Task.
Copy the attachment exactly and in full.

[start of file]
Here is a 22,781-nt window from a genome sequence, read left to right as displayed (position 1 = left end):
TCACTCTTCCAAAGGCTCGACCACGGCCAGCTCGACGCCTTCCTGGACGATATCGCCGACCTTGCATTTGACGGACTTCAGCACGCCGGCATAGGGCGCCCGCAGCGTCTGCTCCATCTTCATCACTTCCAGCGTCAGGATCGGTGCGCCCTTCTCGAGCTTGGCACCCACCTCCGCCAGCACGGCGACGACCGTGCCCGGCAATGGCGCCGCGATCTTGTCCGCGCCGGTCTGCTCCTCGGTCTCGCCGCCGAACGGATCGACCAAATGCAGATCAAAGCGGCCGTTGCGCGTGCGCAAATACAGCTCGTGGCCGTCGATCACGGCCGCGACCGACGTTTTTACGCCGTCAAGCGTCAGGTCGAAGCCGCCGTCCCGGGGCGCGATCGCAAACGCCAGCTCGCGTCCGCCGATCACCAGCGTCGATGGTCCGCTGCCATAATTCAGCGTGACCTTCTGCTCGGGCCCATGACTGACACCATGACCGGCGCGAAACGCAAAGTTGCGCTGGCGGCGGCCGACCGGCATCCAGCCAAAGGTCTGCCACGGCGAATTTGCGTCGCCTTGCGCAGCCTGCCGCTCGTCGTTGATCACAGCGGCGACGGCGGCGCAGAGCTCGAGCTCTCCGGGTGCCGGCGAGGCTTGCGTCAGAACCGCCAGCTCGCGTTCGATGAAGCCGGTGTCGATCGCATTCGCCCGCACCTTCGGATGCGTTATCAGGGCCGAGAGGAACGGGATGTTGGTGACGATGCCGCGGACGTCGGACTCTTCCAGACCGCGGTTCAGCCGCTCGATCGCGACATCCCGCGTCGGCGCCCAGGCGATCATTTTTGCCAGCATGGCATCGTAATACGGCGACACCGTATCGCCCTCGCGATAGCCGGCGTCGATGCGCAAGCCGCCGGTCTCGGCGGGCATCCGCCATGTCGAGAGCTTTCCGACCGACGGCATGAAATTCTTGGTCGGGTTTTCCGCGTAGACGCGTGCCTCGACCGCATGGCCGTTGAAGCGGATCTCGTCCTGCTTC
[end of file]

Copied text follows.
Here is a 22,781-nt window from a genome sequence, read left to right as displayed (position 1 = left end):
TCACTCTTCCAAAGGCTCGACCACGGCCAGCTCGACGCCTTCCTGGACGATATCGCCGACCTTGCATTTGACGGACTTCAGCACGCCGGCATAGGGCGCCCGCAGCGTCTGCTCCATCTTCATCACTTCCAGCGTCAGGATCGGTGCGCCCTTCTCGAGCTTGGCACCCACCTCCGCCAGCACGGCGACGACCGTGCCCGGCAATGGCGCCGCGATCTTGTCCGCGCCGGTCTGCTCCTCGGTCTCGCCGCCGAACGGATCGACCAAATGCAGATCAAAGCGGCCGTTGCGCGTGCGCAAATACAGCTCGTGGCCGTCGATCACGGCCGCGACCGACGTTTTTACGCCGTCAAGCGTCAGGTCGAAGCCGCCGTCCCGGGGCGCGATCGCAAACGCCAGCTCGCGTCCGCCGATCACCAGCGTCGATGGTCCGCTGCCATAATTCAGCGTGACCTTCTGCTCGGGCCCATGACTGACACCATGACCGGCGCGAAACGCAAAGTTGCGCTGGCGGCGGCCGACCGGCATCCAGCCAAAGGTCTGCCACGGCGAATTTGCGTCGCCTTGCGCAGCCTGCCGCTCGTCGTTGATCACAGCGGCGACGGCGGCGCAGAGCTCGAGCTCTCCGGGTGCCGGCGAGGCTTGCGTCAGAACCGCCAGCTCGCGTTCGATGAAGCCGGTGTCGATCGCATTCGCCCGCACCTTCGGATGCGTTATCAGGGCCGAGAGGAACGGGATGTTGGTGACGATGCCGCGGACGTCGGACTCTTCCAGACCGCGGTTCAGCCGCTCGATCGCGACATCCCGCGTCGGCGCCCAGGCGATCATTTTTGCCAGCATGGCATCGTAATACGGCGACACCGTATCGCCCTCGCGATAGCCGGCGTCGATGCGCAAGCCGCCGGTCTCGGCGGGCATCCGCCATGTCGAGAGCTTTCCGACCGACGGCATGAAATTCTTGGTCGGGTTTTCCGCGTAGACGCGTGCCTCGACCGCATGGCCGTTGAAGCGGATCTCGTCCTGCTTC